Bed occupancy levels highlight scale of pressure across the NHS
NHS England have published the latest bed occupancy data. The number of general and acute beds has increased by 1% on the previous quarter but remains 4% lower than pre-pandemic levels, with 4,567 fewer beds than in quarter one 2019/20.
In quarter one 2021/22, the bed occupancy rate was 83.8%, up from 80.9% in the previous quarter. However, the occupancy rate remains below pre-pandemic levels, down from 88.2% in quarter one 2019/20. Six trusts had an occupancy rate over 95%.
Commenting on the publication of bed occupancy data by NHS England, the chief executive of NHS Providers, Chris Hopson said: "The hospital bed occupancy figures highlight the scale of current pressure across the whole health service. Evidence clearly shows that hospitals work most safely and effectively at bed occupancy levels no higher than 85%.
"It is therefore concerning that the figures show that 82 Trusts exceeded this over the last quarter with 35 of these Trusts experiencing bed occupancy levels above 90% and six reaching over 95%.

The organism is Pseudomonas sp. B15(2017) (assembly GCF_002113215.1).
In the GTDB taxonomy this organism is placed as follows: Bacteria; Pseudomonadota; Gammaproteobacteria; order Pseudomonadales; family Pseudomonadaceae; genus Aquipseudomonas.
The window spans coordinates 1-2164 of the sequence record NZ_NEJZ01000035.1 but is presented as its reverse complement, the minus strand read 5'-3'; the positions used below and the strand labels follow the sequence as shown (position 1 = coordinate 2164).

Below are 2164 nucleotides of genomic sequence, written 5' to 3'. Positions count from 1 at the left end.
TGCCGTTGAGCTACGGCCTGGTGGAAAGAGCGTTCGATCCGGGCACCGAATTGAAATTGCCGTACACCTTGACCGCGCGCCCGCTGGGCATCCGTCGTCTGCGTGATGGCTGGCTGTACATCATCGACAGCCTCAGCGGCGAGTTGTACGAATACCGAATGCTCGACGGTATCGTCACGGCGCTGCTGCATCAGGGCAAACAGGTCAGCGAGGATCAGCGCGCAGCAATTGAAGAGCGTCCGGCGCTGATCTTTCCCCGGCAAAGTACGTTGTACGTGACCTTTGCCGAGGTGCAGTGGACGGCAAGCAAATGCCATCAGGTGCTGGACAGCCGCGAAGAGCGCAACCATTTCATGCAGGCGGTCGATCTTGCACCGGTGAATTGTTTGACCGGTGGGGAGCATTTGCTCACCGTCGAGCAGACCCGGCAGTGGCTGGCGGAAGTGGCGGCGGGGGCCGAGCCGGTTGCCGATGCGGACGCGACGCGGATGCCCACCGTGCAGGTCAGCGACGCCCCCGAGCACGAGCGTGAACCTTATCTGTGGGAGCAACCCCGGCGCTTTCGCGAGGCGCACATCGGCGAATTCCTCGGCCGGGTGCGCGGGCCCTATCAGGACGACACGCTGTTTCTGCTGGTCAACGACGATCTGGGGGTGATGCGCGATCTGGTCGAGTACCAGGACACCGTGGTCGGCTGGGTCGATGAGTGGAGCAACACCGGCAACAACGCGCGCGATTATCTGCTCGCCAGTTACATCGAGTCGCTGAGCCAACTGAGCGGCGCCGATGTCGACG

High bed occupancy levels have a direct impact on trusts' ability to provide safe and timely services for patients.
"Even though the number of beds available is slowly increasing, the NHS has lost over 4,500 general and acute beds, compared to before the pandemic, due to the need for stringent COVID-19 infection control measures. This is adding to the pressure.
"Treating patients quickly and effectively depends on having the right number of beds in the NHS. We need the NHS to be resourced properly which is why it's so important the NHS gets the immediate funding it needs for the second half of this financial year and in the upcoming comprehensive spending review."